Happy Trails to You

ben

www.benlifson.com
 

Ken Tanaka

pro member
Ben:
You neglected to mention Auden's more recent SIXTH verdict:

6. I can see that this is trash and I don't like it. But it could be a hell of a good investment so I'll buy it and stash it in a climate-controlled vault.

"Pretentiousness" is an excellent summation of so much current work. (Sugimoto's is not in this genre; his are very sincere and thoughtful bodies of study.) I'll be spending part of my evening at a presentation given by a NYC photographer whom I haven't yet decided upon. He's basically a commercial glam shooter doing a great deal of work that's very, shall we say, "reminiscent" of works by other artists (painters and photographers) of previous generations. He creates his images to look important and his work is on the current hot list but...
 

Kevin Bjorke

New member
Ben, I went to see the current Sugimoto work or all the reasons you cite. I am normally a fan. I went in expecting lovely prints, perfect geometry, etc. I think you get that better from the book.

What I got is moderately clever. There is an audacity to its minimalism but really, the result is the most banal bank art. Matches all possible furniture, offends no political segment. Think hotel lobby.

I'm guessing the editions were short and progressively priced -- if $80K were the final print price the edition as a whole probably went for twice that, so.... hmmm around $2M in short order. Oughta cover the month's rent.

On the bright side, during my walk back to my next meeting I stopped in at Foto-grafix and got Jun's last copy of It's All Good. So the trip wasn't a complete disappointment.
 

Ben Lifson

New member
Thanks to Kevin Bjorke

Sad to hear all you said, Kevin, & even sadder not to be able to look at the original prints with you. That would be an interesting conversation, I'm sure.

But let's not be too harsh. At the Isabella Stewart Gardner Museum, Boston, I saw a 3rd-rate Raphael painting and at the Metropolitan Museum of Art's big didactic exhibitions I've seen 3rd-rate Corots, Zurburans, etc etc. The Raphael struck me as something dashed off for a commission (i.e. money), so for the Zurburans. Artists must live...*

Happy, though, and grateful to you for the reference to It's All Good. Thanks. I just ordered it from New York and looking at the list of titles at that book store made me realize I've been too much isolated in Connecticut for too long. Time to move.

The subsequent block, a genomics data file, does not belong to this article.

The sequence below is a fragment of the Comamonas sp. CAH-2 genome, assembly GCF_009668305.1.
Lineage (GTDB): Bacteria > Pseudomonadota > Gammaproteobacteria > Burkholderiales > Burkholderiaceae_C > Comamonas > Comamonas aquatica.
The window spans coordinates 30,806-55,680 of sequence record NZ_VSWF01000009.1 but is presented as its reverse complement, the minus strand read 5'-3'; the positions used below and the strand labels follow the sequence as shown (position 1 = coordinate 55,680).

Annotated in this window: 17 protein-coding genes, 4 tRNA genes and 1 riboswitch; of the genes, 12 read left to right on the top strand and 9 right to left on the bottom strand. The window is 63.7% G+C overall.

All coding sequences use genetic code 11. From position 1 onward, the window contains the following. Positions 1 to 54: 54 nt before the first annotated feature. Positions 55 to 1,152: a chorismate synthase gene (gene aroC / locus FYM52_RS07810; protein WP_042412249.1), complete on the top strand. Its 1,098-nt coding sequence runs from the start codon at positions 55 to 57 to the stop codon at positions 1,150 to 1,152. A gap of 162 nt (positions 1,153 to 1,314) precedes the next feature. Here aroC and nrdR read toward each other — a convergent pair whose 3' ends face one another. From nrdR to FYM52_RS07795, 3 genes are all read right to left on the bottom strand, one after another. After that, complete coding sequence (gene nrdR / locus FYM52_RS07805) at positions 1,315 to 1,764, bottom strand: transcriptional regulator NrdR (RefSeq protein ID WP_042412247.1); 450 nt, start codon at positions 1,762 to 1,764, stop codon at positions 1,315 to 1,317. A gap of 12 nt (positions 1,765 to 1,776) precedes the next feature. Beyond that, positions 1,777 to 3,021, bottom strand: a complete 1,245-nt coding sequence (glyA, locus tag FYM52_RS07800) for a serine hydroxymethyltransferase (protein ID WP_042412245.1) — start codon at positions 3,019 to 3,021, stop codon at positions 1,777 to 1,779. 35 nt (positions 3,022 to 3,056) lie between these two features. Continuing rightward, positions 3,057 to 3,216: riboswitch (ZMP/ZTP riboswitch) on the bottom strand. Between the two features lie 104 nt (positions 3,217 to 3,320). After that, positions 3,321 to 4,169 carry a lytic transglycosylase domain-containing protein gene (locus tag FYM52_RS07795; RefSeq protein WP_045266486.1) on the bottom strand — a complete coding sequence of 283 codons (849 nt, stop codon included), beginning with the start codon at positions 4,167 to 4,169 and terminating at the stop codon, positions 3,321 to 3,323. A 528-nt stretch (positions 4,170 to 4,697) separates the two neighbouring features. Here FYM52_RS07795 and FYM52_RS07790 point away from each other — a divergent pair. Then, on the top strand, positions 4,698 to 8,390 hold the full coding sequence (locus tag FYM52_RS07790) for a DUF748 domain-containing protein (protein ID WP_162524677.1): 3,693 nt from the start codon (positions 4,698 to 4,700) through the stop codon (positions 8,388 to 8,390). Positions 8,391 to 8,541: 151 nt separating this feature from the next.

What a span! Sugimoto to Boogie. Where do your pictures fall within it? I'm curious.

I'm also curious about your current taste. Who'm I missing?

Back to my pneumonia convalescent bed wondering about what's out there that's passing me by.

yrs

*Which reminds me of the story about Talleyrand passing a beggar in the streets of Vienna (or Paris?) without giving him any alms. "But I have to live!" the beggar cried after him. Talleyrand turned, looked the beggar up and down and said, 'I don't see the necessity."
 

Kevin Bjorke

New member
Ah, Ben, you are the devil, tempting me to place my work in the same sentence with Boogie and Sugi.... get thee away Satan! :)

BTW, my friend Tim Atherton recently collected a batch of Sugimoto links >here< and I will get 'round to looking into them this weekend. I had tried to go to the Sugimoto lecture at PhotoAlliance, but they oversold the event & I was locked out. I find this perhaps telling because normally PhotoAlliance events are never pre-sold -- but for Sugimoto the friends-of-de-Young crowd moved in, sold each other tickets, excluding the usual photographer riff-raff (I know, I know... org's must live, too).

As for who you might be missing -- that's a tough one to know given that I've no idea of what you're looking at these days! I like a lot of the standard suspects (in no particular order): Todd Deutsch, Brian Ulrich, Wall, Michael Wolf (& people often associated with his manner of working, like Jordan, Burtynsky, Hofer, Gursky), I like Jiang Jian, Katy Grannan, and there are still plenty of great journalists and documentarians. I wish Robt Bergman would do a new book. I like Mark Alor Powell & Nils Jorgenson & Trent Parke... many more! to tell the truth I think there are more terrific photographers today than there ever, ever were -- which is one reason it's so painful when I see single ones lionized for their name and past achievements, while promoting new rather non-challenging work. What next, Anne Geddes?